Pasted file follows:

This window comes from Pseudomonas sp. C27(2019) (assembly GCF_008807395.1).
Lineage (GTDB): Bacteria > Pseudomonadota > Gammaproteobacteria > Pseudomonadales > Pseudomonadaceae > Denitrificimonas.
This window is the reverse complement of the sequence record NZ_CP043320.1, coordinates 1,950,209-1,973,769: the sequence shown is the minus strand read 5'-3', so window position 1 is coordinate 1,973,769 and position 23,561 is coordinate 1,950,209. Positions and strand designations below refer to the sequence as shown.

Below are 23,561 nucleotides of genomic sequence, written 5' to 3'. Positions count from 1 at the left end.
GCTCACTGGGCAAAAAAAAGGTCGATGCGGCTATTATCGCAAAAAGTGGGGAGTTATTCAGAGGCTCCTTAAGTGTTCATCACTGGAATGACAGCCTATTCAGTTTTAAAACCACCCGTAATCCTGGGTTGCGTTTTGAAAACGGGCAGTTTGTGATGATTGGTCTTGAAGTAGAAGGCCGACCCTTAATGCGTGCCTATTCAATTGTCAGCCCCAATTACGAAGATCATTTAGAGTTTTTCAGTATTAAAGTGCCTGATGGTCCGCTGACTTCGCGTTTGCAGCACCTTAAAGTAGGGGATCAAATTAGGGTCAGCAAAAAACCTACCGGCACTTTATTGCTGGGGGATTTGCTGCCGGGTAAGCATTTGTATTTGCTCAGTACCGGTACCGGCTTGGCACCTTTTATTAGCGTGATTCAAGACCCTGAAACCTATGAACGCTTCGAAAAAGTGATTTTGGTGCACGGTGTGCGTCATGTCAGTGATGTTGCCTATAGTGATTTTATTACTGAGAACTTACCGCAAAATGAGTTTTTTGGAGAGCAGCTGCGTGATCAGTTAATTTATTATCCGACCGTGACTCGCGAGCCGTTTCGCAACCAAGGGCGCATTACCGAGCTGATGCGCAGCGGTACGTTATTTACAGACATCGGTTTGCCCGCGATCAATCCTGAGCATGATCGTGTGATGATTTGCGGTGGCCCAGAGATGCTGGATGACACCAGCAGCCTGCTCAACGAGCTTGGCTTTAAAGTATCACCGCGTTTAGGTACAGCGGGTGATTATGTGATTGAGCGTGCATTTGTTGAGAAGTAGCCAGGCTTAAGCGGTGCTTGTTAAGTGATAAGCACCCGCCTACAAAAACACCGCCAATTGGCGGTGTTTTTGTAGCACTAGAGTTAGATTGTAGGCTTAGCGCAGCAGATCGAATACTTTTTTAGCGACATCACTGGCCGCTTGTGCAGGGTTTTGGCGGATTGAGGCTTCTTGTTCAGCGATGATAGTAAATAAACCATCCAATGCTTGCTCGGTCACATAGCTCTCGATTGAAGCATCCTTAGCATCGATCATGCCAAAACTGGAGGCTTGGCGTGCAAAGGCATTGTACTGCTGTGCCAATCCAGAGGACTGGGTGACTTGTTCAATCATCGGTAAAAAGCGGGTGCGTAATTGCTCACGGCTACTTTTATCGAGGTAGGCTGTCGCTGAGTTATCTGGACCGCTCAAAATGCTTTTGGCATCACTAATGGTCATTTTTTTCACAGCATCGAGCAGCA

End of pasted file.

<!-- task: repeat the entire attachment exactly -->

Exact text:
This window comes from Pseudomonas sp. C27(2019) (assembly GCF_008807395.1).
Lineage (GTDB): Bacteria > Pseudomonadota > Gammaproteobacteria > Pseudomonadales > Pseudomonadaceae > Denitrificimonas.
This window is the reverse complement of the sequence record NZ_CP043320.1, coordinates 1,950,209-1,973,769: the sequence shown is the minus strand read 5'-3', so window position 1 is coordinate 1,973,769 and position 23,561 is coordinate 1,950,209. Positions and strand designations below refer to the sequence as shown.

Below are 23,561 nucleotides of genomic sequence, written 5' to 3'. Positions count from 1 at the left end.
GCTCACTGGGCAAAAAAAAGGTCGATGCGGCTATTATCGCAAAAAGTGGGGAGTTATTCAGAGGCTCCTTAAGTGTTCATCACTGGAATGACAGCCTATTCAGTTTTAAAACCACCCGTAATCCTGGGTTGCGTTTTGAAAACGGGCAGTTTGTGATGATTGGTCTTGAAGTAGAAGGCCGACCCTTAATGCGTGCCTATTCAATTGTCAGCCCCAATTACGAAGATCATTTAGAGTTTTTCAGTATTAAAGTGCCTGATGGTCCGCTGACTTCGCGTTTGCAGCACCTTAAAGTAGGGGATCAAATTAGGGTCAGCAAAAAACCTACCGGCACTTTATTGCTGGGGGATTTGCTGCCGGGTAAGCATTTGTATTTGCTCAGTACCGGTACCGGCTTGGCACCTTTTATTAGCGTGATTCAAGACCCTGAAACCTATGAACGCTTCGAAAAAGTGATTTTGGTGCACGGTGTGCGTCATGTCAGTGATGTTGCCTATAGTGATTTTATTACTGAGAACTTACCGCAAAATGAGTTTTTTGGAGAGCAGCTGCGTGATCAGTTAATTTATTATCCGACCGTGACTCGCGAGCCGTTTCGCAACCAAGGGCGCATTACCGAGCTGATGCGCAGCGGTACGTTATTTACAGACATCGGTTTGCCCGCGATCAATCCTGAGCATGATCGTGTGATGATTTGCGGTGGCCCAGAGATGCTGGATGACACCAGCAGCCTGCTCAACGAGCTTGGCTTTAAAGTATCACCGCGTTTAGGTACAGCGGGTGATTATGTGATTGAGCGTGCATTTGTTGAGAAGTAGCCAGGCTTAAGCGGTGCTTGTTAAGTGATAAGCACCCGCCTACAAAAACACCGCCAATTGGCGGTGTTTTTGTAGCACTAGAGTTAGATTGTAGGCTTAGCGCAGCAGATCGAATACTTTTTTAGCGACATCACTGGCCGCTTGTGCAGGGTTTTGGCGGATTGAGGCTTCTTGTTCAGCGATGATAGTAAATAAACCATCCAATGCTTGCTCGGTCACATAGCTCTCGATTGAAGCATCCTTAGCATCGATCATGCCAAAACTGGAGGCTTGGCGTGCAAAGGCATTGTACTGCTGTGCCAATCCAGAGGACTGGGTGACTTGTTCAATCATCGGTAAAAAGCGGGTGCGTAATTGCTCACGGCTACTTTTATCGAGGTAGGCTGTCGCTGAGTTATCTGGACCGCTCAAAATGCTTTTGGCATCACTAATGGTCATTTTTTTCACAGCATCGAGCAGCA